After all that historical and financial drama the by-election is likely to be rather an anti-climax, I’m afraid. This is a very Tory part of the world: Heather Smith had a 65-24 lead over Labour at her last re-election in 2013, and the Conservatives hold all of the district council seats within the area with similarly large majorities. Oundle is part of the Corby parliamentary constituency, which voted Labour at a 2012 by-election; but Corby is a starkly divided seat and this is part of the Tory bit of it.

Seeking to reverse the Conservatives’ defection loss is the wonderfully-named Annabel de Capell Brooke, who won a by-election to the Prebendal district council ward (within the division) in 2017 and lives on the same street in Nassington as Heather Smith. The Labour candidate is Harry James, who lives in the village of King’s Cliffe. Completing the ballot paper are Marc Folgate for the Liberal Democrats and Allan Shipham for UKIP.

Parliamentary constituency: Corby
East Northamptonshire council wards: Fineshade, King’s Forest, Prebendal, Oundle (part: Benefield and Oundle parishes)
ONS Travel to Work Area: Peterborough (most), Corby (Benefield parish)
Postcode districts: LE15, NN14, NN17, PE8, PE9

Annabel de Capell Brooke (C)
Marc Folgate (LD)
Harry James (Lab)
Allan Shipham (UKIP)

May 2017 result C 2608 Lab 956 LD 420
May 2013 result C 1849 UKIP 677 Lab 573 LD 225


Cardiff council, Glamorgan; caused by the death of Labour councillor Jim Murphy at the age of 72, A former steelworker, Murphy had served since 2012 and had been chairman of the council’s Appeals committee.

For our other by-election this week we return to south Wales. Last week Andrew’s Previews covered the Rhoose by-election, in which the Tories’ Andrew RT Davies AM was easily elected to Vale of Glamorgan council; this week we cross over the city limits into Cardiff. The Cardiff boundary goes up to the roundabout at Culverhouse Cross, on the A48 road towards Bridgend and Swansea; on the Cardiff side of the junction the A48 heads into the city as the Cowbridge Road West, and Ely division stands on the northern side of that road.

Cowbridge Road goes back to the Romans, but it was the coming of the railways that started to transform this area next to a bridge over the River Ely. The railway brought industry, with two breweries and one of Britain’s largest paper works quickly springing up. In 1922 the area was incorporated into Cardiff, and Cardiff council quickly filled the space between Ely Bridge and the Culverhouse Cross road junction with a large council estate of 3,500 homes.

This estate is the core of the modern Ely division. Ely has a bad reputation which has never really recovered from riots on the estate in the 1990s; it’s Cardiff’s most deprived electoral division, and in 2011 was in the top 60 wards in England and Wales for adults with no qualifications. As with many seriously-deprived areas, Ely’s most famous children made their names in entertainment or football: the legendary Wales and Manchester United player Ryan Giggs grew up here, as did a singer called Michael Barrett who is probably better known by his stage name of Shakin’ Stevens.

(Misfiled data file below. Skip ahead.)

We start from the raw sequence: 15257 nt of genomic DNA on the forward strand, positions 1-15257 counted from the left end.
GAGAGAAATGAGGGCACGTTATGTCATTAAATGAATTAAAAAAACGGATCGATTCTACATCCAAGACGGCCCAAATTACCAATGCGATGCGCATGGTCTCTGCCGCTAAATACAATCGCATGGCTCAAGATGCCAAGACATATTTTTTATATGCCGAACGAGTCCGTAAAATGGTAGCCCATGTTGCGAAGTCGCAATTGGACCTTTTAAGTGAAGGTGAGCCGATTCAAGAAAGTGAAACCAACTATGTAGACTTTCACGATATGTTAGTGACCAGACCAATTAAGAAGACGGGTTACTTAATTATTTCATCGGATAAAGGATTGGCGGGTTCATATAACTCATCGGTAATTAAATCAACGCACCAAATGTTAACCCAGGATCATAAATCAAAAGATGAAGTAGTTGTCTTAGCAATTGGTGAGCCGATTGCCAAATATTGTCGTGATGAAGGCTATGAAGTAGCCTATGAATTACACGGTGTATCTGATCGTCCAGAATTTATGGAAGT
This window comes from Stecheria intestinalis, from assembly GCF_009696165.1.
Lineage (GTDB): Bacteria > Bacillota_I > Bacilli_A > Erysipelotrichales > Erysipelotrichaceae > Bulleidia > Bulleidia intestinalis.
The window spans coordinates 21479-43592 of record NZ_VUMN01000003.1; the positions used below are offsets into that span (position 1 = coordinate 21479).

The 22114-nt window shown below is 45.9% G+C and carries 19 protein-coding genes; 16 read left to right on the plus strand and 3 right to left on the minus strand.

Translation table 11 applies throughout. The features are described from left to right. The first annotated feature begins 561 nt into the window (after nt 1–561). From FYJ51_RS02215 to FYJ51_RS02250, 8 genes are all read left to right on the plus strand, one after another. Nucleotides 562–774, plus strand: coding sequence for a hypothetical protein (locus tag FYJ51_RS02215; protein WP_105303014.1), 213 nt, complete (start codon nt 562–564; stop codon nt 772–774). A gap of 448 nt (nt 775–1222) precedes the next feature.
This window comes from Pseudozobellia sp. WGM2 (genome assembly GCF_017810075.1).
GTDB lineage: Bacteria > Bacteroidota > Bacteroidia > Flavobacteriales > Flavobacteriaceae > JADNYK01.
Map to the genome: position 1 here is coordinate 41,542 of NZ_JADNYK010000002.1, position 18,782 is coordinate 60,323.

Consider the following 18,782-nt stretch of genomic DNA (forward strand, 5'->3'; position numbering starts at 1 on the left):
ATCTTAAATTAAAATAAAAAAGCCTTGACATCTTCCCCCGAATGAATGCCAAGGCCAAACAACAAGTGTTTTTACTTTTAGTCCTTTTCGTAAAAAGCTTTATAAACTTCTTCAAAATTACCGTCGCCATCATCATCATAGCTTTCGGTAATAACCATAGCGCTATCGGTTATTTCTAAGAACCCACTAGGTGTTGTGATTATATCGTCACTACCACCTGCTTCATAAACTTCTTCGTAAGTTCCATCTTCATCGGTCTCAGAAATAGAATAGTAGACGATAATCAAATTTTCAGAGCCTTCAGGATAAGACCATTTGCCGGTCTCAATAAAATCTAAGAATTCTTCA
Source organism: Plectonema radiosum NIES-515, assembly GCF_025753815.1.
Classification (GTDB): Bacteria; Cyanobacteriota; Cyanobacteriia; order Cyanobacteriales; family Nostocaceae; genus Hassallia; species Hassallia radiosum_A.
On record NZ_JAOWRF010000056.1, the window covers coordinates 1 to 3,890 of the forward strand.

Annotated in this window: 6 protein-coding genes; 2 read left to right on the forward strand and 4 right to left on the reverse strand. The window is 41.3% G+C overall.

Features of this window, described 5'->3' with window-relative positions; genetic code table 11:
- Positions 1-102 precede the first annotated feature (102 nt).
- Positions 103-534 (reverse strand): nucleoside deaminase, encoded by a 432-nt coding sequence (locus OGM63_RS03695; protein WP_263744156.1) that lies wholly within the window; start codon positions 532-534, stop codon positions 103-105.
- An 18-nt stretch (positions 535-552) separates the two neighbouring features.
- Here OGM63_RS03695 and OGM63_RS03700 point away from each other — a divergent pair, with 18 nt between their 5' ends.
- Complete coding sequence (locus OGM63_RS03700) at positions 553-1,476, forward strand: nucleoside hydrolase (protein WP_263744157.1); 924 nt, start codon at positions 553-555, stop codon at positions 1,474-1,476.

The current Ely division has existed since 1983 and has been safely Labour throughout that time, providing a political powerbase not just for Murphy but also for the former Cardiff council leader Russell Goodway, who has represented this division for many years. Plaid Cymru took over second place in the 2008 election; the last Welsh local elections were in 2017 at which the Labour slate polled 48%, to 25% for Plaid and 16% for the Conservatives. Ely is in the Cardiff West constituency which is Labour at Westminster and Senedd level; the current Labour AM for Cardiff West, Mark Drakeford, was recently elected as First Minister of Wales, following in the footsteps of his predecessor Rhodri Morgan.

We have head a lot this month about the retirement of one Humphreys from Cardiff who likes talking about politics, but the defending Labour candidate here is a different Humphreys from Cardiff who likes talking about politics: Irene Humphreys is a retired Unison rep and secretary of the Labour party’s Cardiff West branch. The Plaid Cymru candidate is Andrea Gibson who fought this division in 2017. The Conservatives have selected Gavin Brookman, a former parliamentary researcher; in a city with lots of quiz heritage (a team of Cardiff Lib Dems appeared on the first series of Only Connect, which is recorded in Cardiff) it’s appropriate that Brookman was a contestant in the 2016 series of the Radio 4 quiz Brain of Britain. Completing the ballot paper is Richard Jerrett for the Liberal Democrats.

Parliamentary and Assembly constituency: Cardiff West
ONS Travel to Work Area: Cardiff
Postcode district: CF5

Gavin Brookman (C)
Andrea Gibson (PC)
Irene Humphreys (Lab)
Richard Jerrett (LD)

May 2017 result Lab 1472/1380/1289 PC 786/745/622 C 509/507 LD 267/97/84 TUSC 64
May 2012 result Lab 1597/1481/1468 PC 791/776/767 C 237/236/230 Grn 115 LD 95/83/75
May 2008 result Lab 1273/1257/1048 PC 687/657/470 C 525/520/491 LD 248/241/208
June 2004 result Lab 1180/1136/1004 Ind 942/826 Cardiff Citizens 599 LD 543/352/331 PC 347
May 1999 result Lab 1809/1793/1452 LD 728/521/50 PC 531 C 513
May 1995 result Lab 2363/2200/2053 C 282/278/249 LD 231/202/198 PC 168
May 1991 result Lab 2448/2194/2144 C 687 LD 471/428/415
May 1987 result Lab 2361/2316/2207 C 842/819/798 All 810/791/762
May 1983 result Lab 2083/1926/1904 C 1031/1007/980